Powder coating is the process of applying a free-flowing, dry powder to metals (mainly), although modern technology allows for other materials such as carbon fibre, plastics and MDF to be powder coated by using methods which require less heat and time.
It has become extremely popular since its introduction in North America in the 1960s; today, more and more companies specify powder coating due to its durable and high-quality finish. Other benefits include improved efficiencies, lower environmental impact compared to other alternatives (powder coating does not use solvents), comes in an almost limitless range of colours and can be used for both functional and decorative purposes.
Today, powder coating is a widely used and highly popular method of metal finishing used all over the world. However, it was first introduced in Germany during the middle of the 20th century, primarily as a solution to the environmental concerns caused by liquid coating’s solvent contamination.
Up until several decades ago, almost all protective coatings used were solvent-based – when these solvents evaporate, Volatile Organic Compounds (VOCs) are released into the atmosphere. This results in a strong odour being formed and has a highly hazardous impact on the environment, contributing to air pollution and smog.
Processes now involved in powder coating began to be developed in the early 1940’s (around this time polymer powders were flame sprayed onto metals with this being a common method of coating at the time). Daniel Gustin developed an electrostatic coating for which he went on to file a US Patent (2538562) in 1945. Entering the 1950s, Scientist, Dr. Erwin Gemmer developed a fluidised bed process which he also applied for a US Patent (3063860) several years later.
The fluidised bed process was immensely popular during the late 50’s and early 60’s – during this time other approaches were being developed and tested. From around 1962, electrostatic application of powder became more commercialised – using electrostatic spray guns to spray the powder. This process gained a lot of traction, with the four main thermosetting resins which were formed between 1966 and 1973 being:
The global growth of powder coating became prominent in the early 1980s, particularly in North America and Japan – with this process continuing to evolve since.
Fundamentally, powder coating works by applying a coloured powder onto a surface using an electrostatically charged powder coating gun. The powder is sprayed on using compressed air, which passes over an electrode in the gun providing a positive charge, which allows the powder to stick to the surface of the metal – or in recent years, with new processes being formed, on other materials such as MDF.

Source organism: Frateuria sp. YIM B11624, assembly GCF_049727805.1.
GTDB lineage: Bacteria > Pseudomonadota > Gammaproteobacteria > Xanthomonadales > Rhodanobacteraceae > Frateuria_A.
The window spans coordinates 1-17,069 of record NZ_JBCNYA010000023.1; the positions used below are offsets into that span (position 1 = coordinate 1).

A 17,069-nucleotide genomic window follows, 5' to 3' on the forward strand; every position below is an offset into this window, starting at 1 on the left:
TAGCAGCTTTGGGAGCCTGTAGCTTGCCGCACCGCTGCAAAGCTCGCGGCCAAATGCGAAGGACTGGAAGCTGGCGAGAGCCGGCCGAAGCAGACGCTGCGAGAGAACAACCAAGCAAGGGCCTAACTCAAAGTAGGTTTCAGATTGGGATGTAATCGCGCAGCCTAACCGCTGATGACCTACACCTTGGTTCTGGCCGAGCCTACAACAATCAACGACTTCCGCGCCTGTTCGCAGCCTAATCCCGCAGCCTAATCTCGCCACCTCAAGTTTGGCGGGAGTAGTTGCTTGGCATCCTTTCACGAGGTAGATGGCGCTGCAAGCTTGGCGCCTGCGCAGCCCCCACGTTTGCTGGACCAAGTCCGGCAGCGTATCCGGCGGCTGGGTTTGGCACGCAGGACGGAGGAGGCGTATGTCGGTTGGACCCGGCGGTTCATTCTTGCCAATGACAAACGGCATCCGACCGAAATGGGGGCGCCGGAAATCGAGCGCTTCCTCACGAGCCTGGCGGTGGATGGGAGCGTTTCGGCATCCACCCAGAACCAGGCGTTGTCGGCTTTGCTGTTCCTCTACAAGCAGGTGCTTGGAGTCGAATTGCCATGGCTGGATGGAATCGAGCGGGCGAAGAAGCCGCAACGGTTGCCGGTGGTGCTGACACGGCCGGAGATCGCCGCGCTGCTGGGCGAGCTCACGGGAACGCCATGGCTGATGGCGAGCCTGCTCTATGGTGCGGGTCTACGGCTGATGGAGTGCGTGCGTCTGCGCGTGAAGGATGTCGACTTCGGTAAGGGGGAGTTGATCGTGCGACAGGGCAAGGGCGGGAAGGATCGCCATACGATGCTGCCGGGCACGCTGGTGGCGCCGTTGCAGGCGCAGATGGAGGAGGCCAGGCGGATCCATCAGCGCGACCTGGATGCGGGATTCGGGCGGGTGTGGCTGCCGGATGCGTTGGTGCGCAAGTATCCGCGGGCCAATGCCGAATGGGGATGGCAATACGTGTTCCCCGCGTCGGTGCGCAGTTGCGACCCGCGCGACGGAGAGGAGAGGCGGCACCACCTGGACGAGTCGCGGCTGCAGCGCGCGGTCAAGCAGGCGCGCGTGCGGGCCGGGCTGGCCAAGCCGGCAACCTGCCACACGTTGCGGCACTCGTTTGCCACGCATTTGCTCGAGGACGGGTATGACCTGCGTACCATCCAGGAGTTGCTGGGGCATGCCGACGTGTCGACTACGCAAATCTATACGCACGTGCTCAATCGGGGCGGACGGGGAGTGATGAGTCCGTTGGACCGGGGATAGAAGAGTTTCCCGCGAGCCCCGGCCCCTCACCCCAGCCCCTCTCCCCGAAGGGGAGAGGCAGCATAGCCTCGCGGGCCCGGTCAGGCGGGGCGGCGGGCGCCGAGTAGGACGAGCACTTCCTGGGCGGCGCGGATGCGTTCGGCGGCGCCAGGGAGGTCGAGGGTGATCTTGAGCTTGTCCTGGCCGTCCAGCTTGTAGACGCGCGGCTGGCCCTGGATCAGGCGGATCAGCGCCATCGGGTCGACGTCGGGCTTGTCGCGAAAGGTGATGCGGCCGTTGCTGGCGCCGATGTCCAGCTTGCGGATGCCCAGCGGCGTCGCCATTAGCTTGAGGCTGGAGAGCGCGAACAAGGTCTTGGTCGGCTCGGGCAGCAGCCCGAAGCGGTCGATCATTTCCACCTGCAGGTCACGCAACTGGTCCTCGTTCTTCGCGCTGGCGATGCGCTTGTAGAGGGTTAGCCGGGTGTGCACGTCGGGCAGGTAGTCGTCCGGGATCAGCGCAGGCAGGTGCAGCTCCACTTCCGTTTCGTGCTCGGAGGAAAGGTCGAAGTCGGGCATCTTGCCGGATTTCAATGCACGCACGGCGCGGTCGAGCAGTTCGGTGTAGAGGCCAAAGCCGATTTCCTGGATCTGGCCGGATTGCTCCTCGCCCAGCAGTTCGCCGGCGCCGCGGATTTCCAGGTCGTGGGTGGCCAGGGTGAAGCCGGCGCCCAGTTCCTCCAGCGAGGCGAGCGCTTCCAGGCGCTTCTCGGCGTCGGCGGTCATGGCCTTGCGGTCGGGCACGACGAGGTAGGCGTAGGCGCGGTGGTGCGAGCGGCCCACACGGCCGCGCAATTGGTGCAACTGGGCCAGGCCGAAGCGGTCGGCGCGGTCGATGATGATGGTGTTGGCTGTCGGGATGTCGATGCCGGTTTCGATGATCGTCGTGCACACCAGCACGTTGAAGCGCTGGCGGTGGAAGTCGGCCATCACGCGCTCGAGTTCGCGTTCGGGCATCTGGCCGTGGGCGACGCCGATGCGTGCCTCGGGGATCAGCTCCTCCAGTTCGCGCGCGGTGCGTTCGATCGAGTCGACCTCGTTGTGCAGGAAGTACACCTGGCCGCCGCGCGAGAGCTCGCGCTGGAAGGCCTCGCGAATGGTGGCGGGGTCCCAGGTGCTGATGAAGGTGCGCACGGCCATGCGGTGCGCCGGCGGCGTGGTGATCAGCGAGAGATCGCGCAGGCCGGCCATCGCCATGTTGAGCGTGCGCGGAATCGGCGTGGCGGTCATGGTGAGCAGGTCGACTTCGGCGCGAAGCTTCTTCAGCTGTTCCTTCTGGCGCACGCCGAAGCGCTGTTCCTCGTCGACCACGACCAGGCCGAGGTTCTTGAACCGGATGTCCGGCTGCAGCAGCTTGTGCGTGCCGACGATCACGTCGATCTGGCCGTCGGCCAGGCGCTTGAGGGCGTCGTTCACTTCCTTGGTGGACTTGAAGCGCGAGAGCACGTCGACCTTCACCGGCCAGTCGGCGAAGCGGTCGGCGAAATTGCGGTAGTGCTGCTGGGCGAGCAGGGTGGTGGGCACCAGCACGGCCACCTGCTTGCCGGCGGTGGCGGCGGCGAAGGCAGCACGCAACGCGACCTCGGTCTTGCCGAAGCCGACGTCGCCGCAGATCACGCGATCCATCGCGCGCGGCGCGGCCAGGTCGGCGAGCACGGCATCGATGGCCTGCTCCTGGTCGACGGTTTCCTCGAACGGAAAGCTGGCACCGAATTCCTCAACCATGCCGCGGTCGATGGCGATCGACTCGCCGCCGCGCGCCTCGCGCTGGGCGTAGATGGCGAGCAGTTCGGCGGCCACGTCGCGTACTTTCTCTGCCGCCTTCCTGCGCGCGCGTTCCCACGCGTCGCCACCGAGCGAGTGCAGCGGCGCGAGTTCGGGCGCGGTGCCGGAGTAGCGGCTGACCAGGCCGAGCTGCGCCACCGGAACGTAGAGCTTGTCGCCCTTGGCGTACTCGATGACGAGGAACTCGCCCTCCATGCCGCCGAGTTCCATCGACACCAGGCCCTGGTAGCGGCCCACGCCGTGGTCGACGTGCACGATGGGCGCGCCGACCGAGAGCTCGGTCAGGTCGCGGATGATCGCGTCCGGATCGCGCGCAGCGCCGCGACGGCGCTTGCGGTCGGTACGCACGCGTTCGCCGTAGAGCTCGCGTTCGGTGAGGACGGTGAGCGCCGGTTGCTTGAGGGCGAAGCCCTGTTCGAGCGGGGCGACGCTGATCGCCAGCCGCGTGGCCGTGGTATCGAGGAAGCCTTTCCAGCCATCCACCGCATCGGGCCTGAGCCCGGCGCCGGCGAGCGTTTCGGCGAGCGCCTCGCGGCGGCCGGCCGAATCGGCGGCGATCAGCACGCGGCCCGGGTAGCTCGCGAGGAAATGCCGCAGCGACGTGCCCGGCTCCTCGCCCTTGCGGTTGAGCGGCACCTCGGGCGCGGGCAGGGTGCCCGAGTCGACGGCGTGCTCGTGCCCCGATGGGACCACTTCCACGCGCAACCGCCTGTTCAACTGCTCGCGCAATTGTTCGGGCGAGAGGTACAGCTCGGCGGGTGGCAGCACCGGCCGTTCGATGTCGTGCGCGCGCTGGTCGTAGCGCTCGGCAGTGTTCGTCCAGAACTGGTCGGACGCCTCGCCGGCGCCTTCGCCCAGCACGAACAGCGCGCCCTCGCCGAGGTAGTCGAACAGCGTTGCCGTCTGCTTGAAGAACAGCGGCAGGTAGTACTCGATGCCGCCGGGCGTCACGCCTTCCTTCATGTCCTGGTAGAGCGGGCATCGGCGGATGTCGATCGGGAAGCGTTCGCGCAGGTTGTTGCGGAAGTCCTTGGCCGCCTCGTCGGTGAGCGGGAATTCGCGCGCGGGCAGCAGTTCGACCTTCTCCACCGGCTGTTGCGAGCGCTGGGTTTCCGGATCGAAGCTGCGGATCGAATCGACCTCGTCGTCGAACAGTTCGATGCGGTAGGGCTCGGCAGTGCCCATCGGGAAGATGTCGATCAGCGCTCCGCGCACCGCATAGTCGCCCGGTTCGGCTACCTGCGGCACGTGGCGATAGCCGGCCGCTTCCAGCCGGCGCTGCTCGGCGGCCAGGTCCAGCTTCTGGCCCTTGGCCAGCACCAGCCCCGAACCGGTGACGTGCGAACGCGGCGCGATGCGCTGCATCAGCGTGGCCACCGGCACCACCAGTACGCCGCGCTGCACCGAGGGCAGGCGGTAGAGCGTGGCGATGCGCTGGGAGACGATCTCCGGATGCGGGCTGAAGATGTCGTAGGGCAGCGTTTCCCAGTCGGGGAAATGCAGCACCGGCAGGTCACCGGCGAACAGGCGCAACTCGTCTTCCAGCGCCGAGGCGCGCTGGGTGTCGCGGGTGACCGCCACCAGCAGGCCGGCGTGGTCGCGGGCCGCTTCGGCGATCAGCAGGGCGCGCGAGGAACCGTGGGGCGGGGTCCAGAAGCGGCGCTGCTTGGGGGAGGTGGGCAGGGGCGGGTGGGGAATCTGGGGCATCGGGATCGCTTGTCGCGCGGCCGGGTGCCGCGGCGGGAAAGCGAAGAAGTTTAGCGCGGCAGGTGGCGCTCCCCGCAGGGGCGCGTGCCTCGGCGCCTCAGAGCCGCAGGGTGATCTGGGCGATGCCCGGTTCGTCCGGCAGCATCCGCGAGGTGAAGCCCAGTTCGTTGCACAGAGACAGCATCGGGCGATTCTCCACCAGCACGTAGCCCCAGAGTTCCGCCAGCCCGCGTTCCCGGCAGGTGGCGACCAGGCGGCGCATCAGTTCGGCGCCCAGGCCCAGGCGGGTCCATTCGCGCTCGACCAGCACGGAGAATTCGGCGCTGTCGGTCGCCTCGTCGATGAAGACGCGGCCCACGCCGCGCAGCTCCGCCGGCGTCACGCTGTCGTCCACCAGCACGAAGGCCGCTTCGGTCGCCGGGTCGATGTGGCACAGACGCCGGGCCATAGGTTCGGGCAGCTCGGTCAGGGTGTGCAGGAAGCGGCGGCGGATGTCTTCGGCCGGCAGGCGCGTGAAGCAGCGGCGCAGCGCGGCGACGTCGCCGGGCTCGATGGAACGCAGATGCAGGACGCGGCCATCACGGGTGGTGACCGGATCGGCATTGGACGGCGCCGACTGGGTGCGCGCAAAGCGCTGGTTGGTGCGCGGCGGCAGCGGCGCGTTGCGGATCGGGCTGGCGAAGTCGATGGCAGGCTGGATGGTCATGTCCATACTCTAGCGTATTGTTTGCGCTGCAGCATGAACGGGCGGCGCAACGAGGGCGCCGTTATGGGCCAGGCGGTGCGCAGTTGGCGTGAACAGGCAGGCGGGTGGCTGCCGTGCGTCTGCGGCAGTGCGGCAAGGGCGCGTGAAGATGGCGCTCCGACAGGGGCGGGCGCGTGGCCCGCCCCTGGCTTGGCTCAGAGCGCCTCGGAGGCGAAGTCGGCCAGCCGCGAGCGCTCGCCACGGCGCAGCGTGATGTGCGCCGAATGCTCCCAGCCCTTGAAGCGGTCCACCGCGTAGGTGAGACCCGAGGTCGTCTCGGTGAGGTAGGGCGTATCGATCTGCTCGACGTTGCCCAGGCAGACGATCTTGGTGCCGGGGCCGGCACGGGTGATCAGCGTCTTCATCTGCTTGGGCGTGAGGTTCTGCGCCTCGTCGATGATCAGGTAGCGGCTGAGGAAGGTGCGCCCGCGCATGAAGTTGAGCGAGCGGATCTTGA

All products should be cleaned and treated prior to powder coating to ensure the powder bonds to the material effectively.
The powder-coated part is then oven-baked at a temperature of between 160 – 200 degrees Celsius for an average of 10 – 20 minutes. Most conducting or thermally stable materials are suitable for powder coating and metals are particularly good due to their high electrical and thermal conductivity. Complex metal components can be powder coated evenly with the finished product, if done correctly, providing a high level of finish which can last up to 20 years.
There are many benefits of using powder coating for finishing, these benefits include:
Powder coating is more durable
Powder coating is a highly economical, long-lasting and durable finish available on virtually all metals. Surfaces which have been powder coated are highly resistant to chipping, fading, scratching and wearing with colours staying bright and vibrant for long periods of time.
Powder coating is more environmentally friendly than other finishes
Of the finishes available, powder coating is one of the more environmentally friendly finishes available, regarded as safe for usage and disposal. Containing no solvents, they generate little to no amount of volatile organic compounds (VOCs), like formaldehyde; with it being inert, does not create harmful fumes or contribute to air pollution.
Using powder in a controlled environment is less hazardous for operators
As previously mentioned, powder coating contains no solvents and is inert making it one of the less hazardous finishing methods; the risk of nose, throat and mouth irritation is, in controlled environments, far lower than with wet paints.
Powder reduces processing times
Powder coating typically realises improved processing times to other methods such as wet painting. As there are no solvents present, no flash-off period (waiting time to recoat or spray once the first coat has been applied) is required.
As the coating is applied electrostatically, the electromagnetic charge used results in almost no waste during the process. Also, as there is no flash-off period required or second coat to get the desired effect, this can provide both cost and time savings for the operator.
Wide range of colours
Colour ranges in powder coating include:
Through colour matching, there is an almost limitless variety of colours which can be chosen from. An example of a (RAL) colour chart can be seen below:
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